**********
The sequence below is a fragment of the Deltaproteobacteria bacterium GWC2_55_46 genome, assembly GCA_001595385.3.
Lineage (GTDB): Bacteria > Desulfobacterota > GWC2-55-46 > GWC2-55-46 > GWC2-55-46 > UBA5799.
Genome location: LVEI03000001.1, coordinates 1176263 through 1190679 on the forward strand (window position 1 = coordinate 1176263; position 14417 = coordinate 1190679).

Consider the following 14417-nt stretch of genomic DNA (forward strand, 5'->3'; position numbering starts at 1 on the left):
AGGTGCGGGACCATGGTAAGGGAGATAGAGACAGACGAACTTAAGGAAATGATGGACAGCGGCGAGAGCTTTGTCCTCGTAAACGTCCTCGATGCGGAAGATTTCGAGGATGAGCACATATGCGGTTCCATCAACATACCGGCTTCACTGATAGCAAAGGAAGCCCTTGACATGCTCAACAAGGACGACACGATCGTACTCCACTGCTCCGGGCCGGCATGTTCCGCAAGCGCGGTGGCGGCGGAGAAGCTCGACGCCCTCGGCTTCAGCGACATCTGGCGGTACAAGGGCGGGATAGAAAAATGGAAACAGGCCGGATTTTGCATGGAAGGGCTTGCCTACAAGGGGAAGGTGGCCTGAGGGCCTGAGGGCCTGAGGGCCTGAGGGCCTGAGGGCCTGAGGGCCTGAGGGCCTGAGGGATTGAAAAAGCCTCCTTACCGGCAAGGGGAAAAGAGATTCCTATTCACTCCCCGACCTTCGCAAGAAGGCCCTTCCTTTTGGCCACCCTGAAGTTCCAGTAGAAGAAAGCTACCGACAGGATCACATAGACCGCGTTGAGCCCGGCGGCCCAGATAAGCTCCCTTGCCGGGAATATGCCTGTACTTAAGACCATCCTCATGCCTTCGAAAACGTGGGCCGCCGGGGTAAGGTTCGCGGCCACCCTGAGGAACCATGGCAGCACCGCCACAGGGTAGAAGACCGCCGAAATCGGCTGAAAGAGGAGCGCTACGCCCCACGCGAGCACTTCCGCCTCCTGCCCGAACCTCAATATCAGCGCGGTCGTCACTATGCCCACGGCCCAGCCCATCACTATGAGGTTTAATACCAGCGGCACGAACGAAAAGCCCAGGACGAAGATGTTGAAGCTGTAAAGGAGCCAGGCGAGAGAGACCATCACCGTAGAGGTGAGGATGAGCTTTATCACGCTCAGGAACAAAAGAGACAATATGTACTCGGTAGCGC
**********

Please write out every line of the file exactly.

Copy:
The sequence below is a fragment of the Deltaproteobacteria bacterium GWC2_55_46 genome, assembly GCA_001595385.3.
Lineage (GTDB): Bacteria > Desulfobacterota > GWC2-55-46 > GWC2-55-46 > GWC2-55-46 > UBA5799.
Genome location: LVEI03000001.1, coordinates 1176263 through 1190679 on the forward strand (window position 1 = coordinate 1176263; position 14417 = coordinate 1190679).

Consider the following 14417-nt stretch of genomic DNA (forward strand, 5'->3'; position numbering starts at 1 on the left):
AGGTGCGGGACCATGGTAAGGGAGATAGAGACAGACGAACTTAAGGAAATGATGGACAGCGGCGAGAGCTTTGTCCTCGTAAACGTCCTCGATGCGGAAGATTTCGAGGATGAGCACATATGCGGTTCCATCAACATACCGGCTTCACTGATAGCAAAGGAAGCCCTTGACATGCTCAACAAGGACGACACGATCGTACTCCACTGCTCCGGGCCGGCATGTTCCGCAAGCGCGGTGGCGGCGGAGAAGCTCGACGCCCTCGGCTTCAGCGACATCTGGCGGTACAAGGGCGGGATAGAAAAATGGAAACAGGCCGGATTTTGCATGGAAGGGCTTGCCTACAAGGGGAAGGTGGCCTGAGGGCCTGAGGGCCTGAGGGCCTGAGGGCCTGAGGGCCTGAGGGCCTGAGGGCCTGAGGGATTGAAAAAGCCTCCTTACCGGCAAGGGGAAAAGAGATTCCTATTCACTCCCCGACCTTCGCAAGAAGGCCCTTCCTTTTGGCCACCCTGAAGTTCCAGTAGAAGAAAGCTACCGACAGGATCACATAGACCGCGTTGAGCCCGGCGGCCCAGATAAGCTCCCTTGCCGGGAATATGCCTGTACTTAAGACCATCCTCATGCCTTCGAAAACGTGGGCCGCCGGGGTAAGGTTCGCGGCCACCCTGAGGAACCATGGCAGCACCGCCACAGGGTAGAAGACCGCCGAAATCGGCTGAAAGAGGAGCGCTACGCCCCACGCGAGCACTTCCGCCTCCTGCCCGAACCTCAATATCAGCGCGGTCGTCACTATGCCCACGGCCCAGCCCATCACTATGAGGTTTAATACCAGCGGCACGAACGAAAAGCCCAGGACGAAGATGTTGAAGCTGTAAAGGAGCCAGGCGAGAGAGACCATCACCGTAGAGGTGAGGATGAGCTTTATCACGCTCAGGAACAAAAGAGACAATATGTACTCGGTAGCGC